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The cry came as we reached the Grand Teton’s Lower Saddle. It might have
been the wind, or a climber’s call to his partner… but it wasn’t. It
was a cry for help.

We peered up, trying to locate its source. Five hundred feet above us a
figure stood on a ledge, halfway up the Lower Exum Ridge. His voice came
to us with surprising clarity.

“My partner has fallen. She has a broken arm, maybe a broken hip. She
can’t descend on her own.”

It was Alex, our production manager. A strong athlete, he had been
climbing all summer, and I knew he had been planning to try the Exum
Direct with his friend, Leah, that morning. One month before, Alex’s
girlfriend had died in his arms, the victim of another climbing
accident. My chest felt tight with the news.

Of all the places to fall and break your arm, Leah had found the perfect
spot, and the rescue was underway within minutes, the helicopter soaring
up the valley. Still, I knew too much backstory: I knew what Alex had
gone through a month earlier, had seen him come to work late with
circles under his twenty-four-year-old eyes that no one that young
should have. I knew the helicopter pilot, Lawrence, from evenings in the
bar; his outrageous sense of humor made the back of my head hurt from
laughing. A mutual friend had introduced me to the Jenny Lake Climbing
Ranger, Marty, calm and genial and now swinging in a controlled parabola
at the end of the bright orange line.

Lawrence gently lowered Marty to the ledge. The helicopter floated, for
one minute, then two, its rotors twenty feet from the black and orange
stone. A gust came over the Saddle, late summer wind with a bite of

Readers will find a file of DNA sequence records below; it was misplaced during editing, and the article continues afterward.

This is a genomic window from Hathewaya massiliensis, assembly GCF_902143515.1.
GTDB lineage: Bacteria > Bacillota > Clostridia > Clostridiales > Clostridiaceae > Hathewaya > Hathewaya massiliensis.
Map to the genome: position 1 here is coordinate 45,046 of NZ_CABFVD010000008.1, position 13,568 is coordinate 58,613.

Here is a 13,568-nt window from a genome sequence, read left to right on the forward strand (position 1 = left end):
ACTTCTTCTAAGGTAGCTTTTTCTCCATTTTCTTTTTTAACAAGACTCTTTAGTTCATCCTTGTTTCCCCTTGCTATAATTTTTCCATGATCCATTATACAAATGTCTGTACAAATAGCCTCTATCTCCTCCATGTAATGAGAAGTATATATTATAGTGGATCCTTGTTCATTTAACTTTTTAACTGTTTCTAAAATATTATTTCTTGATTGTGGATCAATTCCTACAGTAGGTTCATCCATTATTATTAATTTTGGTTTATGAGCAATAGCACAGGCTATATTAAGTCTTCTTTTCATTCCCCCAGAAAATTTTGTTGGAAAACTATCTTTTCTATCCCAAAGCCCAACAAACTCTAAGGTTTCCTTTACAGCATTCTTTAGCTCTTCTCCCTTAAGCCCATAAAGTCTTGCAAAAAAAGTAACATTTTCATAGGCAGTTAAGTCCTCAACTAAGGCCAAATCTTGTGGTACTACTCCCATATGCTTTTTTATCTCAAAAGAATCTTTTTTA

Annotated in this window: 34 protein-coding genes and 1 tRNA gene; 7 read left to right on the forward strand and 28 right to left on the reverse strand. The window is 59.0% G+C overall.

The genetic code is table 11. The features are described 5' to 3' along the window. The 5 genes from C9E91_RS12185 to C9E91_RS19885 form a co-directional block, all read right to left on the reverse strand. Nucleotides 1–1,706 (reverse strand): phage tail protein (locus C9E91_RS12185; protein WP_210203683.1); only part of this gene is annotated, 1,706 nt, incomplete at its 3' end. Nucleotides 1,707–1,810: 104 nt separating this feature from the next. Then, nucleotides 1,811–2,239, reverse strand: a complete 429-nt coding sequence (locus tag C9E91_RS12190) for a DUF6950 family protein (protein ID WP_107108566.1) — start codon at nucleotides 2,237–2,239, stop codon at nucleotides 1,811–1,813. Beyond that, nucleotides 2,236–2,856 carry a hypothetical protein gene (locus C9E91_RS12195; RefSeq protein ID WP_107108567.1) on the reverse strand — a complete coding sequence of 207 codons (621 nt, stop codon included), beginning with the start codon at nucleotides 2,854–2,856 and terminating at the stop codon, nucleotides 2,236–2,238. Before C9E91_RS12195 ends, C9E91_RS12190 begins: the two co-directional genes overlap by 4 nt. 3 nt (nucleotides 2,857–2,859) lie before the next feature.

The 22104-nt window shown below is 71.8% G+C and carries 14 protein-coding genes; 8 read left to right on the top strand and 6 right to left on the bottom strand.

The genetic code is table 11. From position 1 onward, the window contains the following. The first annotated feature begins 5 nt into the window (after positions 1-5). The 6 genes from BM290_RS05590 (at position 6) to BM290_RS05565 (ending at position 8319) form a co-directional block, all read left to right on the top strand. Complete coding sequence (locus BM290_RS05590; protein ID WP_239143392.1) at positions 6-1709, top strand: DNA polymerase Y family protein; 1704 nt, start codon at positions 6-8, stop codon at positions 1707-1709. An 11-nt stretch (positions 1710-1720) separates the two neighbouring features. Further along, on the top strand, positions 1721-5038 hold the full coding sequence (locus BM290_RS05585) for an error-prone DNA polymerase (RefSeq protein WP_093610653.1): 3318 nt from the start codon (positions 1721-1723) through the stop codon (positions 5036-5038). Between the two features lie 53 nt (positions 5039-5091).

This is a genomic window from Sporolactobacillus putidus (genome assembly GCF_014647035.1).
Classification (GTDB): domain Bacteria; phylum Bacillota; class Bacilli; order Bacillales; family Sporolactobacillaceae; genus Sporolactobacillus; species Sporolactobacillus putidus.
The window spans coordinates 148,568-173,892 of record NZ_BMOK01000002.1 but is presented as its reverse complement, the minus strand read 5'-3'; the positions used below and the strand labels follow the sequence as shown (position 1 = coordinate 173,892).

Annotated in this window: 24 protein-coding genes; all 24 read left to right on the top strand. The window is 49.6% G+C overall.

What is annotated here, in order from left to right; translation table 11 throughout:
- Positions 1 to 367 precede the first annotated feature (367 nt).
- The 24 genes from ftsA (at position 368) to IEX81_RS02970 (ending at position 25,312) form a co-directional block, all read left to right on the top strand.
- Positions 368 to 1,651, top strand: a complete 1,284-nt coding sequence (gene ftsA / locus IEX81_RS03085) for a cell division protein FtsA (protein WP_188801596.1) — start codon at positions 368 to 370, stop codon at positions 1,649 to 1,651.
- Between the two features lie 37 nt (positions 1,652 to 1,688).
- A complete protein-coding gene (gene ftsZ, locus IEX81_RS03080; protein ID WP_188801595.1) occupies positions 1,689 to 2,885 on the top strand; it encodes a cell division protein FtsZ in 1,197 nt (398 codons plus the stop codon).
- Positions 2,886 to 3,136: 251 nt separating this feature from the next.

autumn. The helicopter wobbled toward the rock. My imagination veered
with it: the rotors might hit the wall; Leah might die; the burden of
another accident might be too great for Alex.

When the rope went slack, the helicopter fell away from the wall and
banked back toward the Saddle. It hovered above us, silhouetted against
the mushrooming clouds as though the world had been reversed and it
floated on the surface of an ocean. A filament of improbable brightness
extended down to the Saddle. The next ranger, Jack, clipped in, and in a
moment he too was airborne, adrift in a sea of sky. Only when we heard
from another ranger that Leah was stable and Alex was making his descent
did we begin to relax.

Not all rescues
are as straightforward. On August 10, 2005, Tomaz
Humar was rescued off Nanga Parbat’s 4100-meter Rupal Face from a
bivouac at ca. 5700 meters. What we witnessed on the Grand was an
ordinary, if unfortunate, moment in climbing; what happened on Nanga
Parbat was something else.

Humar is a masterful performer. His 1999 expedition on the south face of
Dhaulagiri–with its live coverage, dramatic events (such as his
much-publicized extraction with a pocketknife of a troublesome tooth
partway through the climb) and helicopter evacuation from 5700 meters
during the descent–set a new standard for solo climbing, but also for
media coverage of an alpine climb. The 2005 Nanga Parbat expedition
picked up where Dhaulagiri had left off.

Humar’s more than twenty sponsors on Nanga included the
telecommunications company Mobitel, Radio Slovenija, the Slovenian
national newspaper Delo, POP TV, the supermarket Mercator and the road
construction company SCT. His expedition was covered in real time by
live feeds coordinated from both Slovenia and base camp. During
preparations for his climb, his Web site reported that “climbing